Wednesday, March 18, 2020

Stone path for a dollhouse/miniature

This is how I made a stone path to lead up to the Nutcote cottage kit from Red Cottage Miniatures. The kit came with some laser cut wood steps so I used them as a template and traced them on some rolled out Paperclay. However, I made the stone path free hand. Keep in mind that his technique will work in any scale. I placed my cottage on the base for the layout but will not be gluing it down incase I sell this piece when it is finished. This way it will be easier to ship and all my hard work will stay safe.

 Outline where your path will be on your surface. Use a pencil! I used a pen and it kept bleeding into my clay. I temporarily put my steps in place and started about 1/8” away from them.

  Start by cutting a palm full of Paperclay from your package and then seal up your bag. Knead the Paperclay with your fingers on wax paper and then roll it out to about 1/8-1/16” thick. I am using a plastic clay roller. You could also just use a bottle.

 I cut out my step tops and set them aside to dry. Then I laid a piece of thin clay over my path outline and started cutting stone shapes like a jigsaw puzzle, but I left room in-between for the grass to grow in between the stones. I have built stone paths in real life and know that they are never a perfect fit unless it’s an artificial path so don’t worry if there are uneven gaps because this will only add to the charm. I would take an organic natural stone path over a machine made one any day!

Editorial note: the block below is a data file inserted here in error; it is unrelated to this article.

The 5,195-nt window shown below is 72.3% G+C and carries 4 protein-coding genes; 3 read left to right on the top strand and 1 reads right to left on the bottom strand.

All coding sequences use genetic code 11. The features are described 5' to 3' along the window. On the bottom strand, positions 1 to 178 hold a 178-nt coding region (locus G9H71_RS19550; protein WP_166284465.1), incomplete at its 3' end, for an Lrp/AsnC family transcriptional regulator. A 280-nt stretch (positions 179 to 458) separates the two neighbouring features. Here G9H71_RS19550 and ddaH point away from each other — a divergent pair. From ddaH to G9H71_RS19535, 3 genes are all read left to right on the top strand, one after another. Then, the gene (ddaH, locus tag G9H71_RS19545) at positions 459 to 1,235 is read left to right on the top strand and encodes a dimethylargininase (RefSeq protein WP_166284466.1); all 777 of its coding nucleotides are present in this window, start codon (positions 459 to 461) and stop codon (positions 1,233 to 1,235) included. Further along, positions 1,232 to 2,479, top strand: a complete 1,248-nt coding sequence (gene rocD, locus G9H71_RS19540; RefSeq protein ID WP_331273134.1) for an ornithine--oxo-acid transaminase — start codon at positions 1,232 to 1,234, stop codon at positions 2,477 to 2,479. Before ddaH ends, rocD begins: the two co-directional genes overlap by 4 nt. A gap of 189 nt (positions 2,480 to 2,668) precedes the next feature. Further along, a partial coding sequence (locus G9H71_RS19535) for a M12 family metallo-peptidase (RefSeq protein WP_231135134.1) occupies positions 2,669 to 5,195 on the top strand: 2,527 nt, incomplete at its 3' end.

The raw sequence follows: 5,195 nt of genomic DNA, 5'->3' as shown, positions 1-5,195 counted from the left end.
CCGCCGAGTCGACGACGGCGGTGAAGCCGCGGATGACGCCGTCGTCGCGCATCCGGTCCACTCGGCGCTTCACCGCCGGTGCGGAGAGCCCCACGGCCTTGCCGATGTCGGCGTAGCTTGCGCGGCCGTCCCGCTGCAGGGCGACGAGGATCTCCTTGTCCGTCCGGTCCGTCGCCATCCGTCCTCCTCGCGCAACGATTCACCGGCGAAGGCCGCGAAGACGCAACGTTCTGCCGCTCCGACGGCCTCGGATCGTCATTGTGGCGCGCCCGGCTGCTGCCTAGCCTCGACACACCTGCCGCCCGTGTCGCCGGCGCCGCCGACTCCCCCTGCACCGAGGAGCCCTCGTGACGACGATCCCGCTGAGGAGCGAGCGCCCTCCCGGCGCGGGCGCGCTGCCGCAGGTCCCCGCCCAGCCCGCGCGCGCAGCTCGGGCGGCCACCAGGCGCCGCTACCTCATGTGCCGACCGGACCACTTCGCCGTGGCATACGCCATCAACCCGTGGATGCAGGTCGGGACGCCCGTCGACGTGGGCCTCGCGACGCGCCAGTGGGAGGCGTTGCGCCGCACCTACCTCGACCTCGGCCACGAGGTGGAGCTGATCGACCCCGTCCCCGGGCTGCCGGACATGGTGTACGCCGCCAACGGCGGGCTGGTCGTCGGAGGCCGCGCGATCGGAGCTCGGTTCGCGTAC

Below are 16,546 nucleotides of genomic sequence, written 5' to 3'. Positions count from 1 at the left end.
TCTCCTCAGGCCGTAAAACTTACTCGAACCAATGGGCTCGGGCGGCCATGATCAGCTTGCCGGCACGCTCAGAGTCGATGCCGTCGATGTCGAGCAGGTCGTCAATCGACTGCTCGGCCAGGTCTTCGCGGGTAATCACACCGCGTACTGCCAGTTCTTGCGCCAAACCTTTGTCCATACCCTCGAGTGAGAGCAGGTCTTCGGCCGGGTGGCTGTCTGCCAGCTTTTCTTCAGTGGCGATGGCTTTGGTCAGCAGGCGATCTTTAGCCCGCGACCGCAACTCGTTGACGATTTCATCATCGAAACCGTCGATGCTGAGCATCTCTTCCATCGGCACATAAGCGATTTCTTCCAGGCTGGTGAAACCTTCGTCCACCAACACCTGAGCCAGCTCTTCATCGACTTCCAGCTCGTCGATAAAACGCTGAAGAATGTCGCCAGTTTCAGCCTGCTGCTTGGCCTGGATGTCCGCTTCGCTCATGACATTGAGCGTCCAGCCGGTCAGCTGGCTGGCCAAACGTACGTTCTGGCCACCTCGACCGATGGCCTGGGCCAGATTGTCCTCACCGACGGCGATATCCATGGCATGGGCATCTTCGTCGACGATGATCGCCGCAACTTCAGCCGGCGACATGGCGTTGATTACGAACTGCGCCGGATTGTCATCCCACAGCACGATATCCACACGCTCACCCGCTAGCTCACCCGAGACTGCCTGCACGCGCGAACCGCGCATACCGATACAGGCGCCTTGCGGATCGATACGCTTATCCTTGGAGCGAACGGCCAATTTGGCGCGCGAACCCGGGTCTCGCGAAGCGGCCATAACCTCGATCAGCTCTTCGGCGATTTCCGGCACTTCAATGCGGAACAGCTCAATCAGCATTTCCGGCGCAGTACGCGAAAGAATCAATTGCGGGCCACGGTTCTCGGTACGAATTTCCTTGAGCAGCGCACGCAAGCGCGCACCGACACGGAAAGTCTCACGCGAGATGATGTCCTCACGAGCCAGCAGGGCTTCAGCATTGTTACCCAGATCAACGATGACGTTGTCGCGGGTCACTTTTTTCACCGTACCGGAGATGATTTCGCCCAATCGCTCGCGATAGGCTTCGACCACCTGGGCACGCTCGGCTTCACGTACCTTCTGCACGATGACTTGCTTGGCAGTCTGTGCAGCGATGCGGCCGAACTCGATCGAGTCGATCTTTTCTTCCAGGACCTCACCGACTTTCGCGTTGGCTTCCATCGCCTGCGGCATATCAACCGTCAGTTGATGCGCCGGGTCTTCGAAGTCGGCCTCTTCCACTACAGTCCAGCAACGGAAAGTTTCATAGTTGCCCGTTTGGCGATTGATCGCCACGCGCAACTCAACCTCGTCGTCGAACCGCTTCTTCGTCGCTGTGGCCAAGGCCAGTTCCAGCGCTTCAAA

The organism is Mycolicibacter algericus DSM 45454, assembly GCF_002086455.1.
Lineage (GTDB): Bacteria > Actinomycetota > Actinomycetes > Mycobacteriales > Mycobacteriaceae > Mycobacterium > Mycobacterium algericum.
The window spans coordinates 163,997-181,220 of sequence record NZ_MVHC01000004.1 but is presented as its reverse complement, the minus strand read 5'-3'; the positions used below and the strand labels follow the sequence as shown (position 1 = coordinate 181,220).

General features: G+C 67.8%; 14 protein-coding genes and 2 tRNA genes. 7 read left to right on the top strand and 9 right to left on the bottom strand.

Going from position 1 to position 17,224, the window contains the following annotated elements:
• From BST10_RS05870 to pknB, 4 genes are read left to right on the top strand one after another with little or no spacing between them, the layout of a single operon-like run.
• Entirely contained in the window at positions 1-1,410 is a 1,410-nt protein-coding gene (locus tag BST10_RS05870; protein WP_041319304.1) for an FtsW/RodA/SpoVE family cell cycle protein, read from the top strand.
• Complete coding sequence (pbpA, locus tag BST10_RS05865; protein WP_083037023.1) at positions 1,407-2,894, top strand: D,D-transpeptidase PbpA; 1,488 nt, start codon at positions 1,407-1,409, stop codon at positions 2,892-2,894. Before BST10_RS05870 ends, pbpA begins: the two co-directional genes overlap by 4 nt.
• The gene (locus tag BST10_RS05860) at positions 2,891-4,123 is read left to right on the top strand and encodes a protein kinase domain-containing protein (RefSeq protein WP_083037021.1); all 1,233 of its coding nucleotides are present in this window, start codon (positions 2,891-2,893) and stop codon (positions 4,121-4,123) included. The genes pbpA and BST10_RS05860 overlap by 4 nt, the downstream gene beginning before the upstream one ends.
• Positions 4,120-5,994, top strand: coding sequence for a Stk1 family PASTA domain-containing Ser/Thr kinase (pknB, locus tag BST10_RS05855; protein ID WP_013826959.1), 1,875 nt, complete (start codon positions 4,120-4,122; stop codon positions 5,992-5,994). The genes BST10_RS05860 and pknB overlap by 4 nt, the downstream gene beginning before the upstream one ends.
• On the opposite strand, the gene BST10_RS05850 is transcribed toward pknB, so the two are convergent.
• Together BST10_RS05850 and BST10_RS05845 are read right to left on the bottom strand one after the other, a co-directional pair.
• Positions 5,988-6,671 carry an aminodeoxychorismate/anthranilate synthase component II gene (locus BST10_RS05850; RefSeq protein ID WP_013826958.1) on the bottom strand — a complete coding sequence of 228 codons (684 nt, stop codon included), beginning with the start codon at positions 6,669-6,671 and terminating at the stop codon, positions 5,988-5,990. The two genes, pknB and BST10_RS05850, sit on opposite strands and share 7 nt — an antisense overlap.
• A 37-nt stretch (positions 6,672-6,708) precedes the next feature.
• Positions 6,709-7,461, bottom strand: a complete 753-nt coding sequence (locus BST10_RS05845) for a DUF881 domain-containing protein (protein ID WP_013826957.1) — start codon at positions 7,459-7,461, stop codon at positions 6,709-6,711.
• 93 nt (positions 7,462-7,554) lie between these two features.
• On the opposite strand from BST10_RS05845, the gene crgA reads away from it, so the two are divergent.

When you get about 4 stones cut to shape, smooth their sides and spread wood glue down and place them down pressing very gently.  Add any texture you may want to make it look like a specific stone. I used a crumbled up piece of fabric I had on hand. Paper may be too sharp but you could use foil. If you use foil, you need to really crumble it up and press it as flat as you can on a hard surface so the texture is very faint and doesn’t cut into the clay.

 While it is drying, go back and check on it because Paperclay shrinks and you may need to pat it down if it curls while it is drying, but only if you missed gluing an area. For the step tops, I kept flipping them over while they dried because they are not glued down yet and were curling up. Once dry, I glued my steps together using the Paperclay pieces for the tops and the step base wood pieces that came with the kit. Then glued the steps in their place with a weight on them.

Painting stone
 Mix some Ceramcoat Brown Iron Oxide with a good amount of water to make a wash. Brush onto the stone being sure to cover the sides as well as the top of the stones.

 Go back over with a wash of Ceramcoat Khaki but just on certain parts of each stone to add another layer of color.

 I dabbed the stone with a cotton cloth to get a nice blend. Let dry.

Applying grass
 Grind up some reindeer moss in a coffee bean grinder to get it nice and fine.

 Add some glue around the stones with a toothpick. If you have Elmer’s white glue the cap will be narrow enough to apply without a toothpick.

 Apply the fine reindeer moss material into the glue. Press with your fingers to get it deep in the gaps.

 Go in with small scissors if there are any stragglers that look too bulky.

Looking back,  I should have painted the board in a matching green first!


  1. You're quite the landscape stonesetter Auralea, and the path you've done, seques well with the front steps and the stonework foundation of Nutcote cottage; and thank You for this trim little paper clay tutorial which I look forward to trying!

  2. Te quedó muy realista!!

  3. Love how that looks. You're slowly convincing me that paperclay would be a good experiment.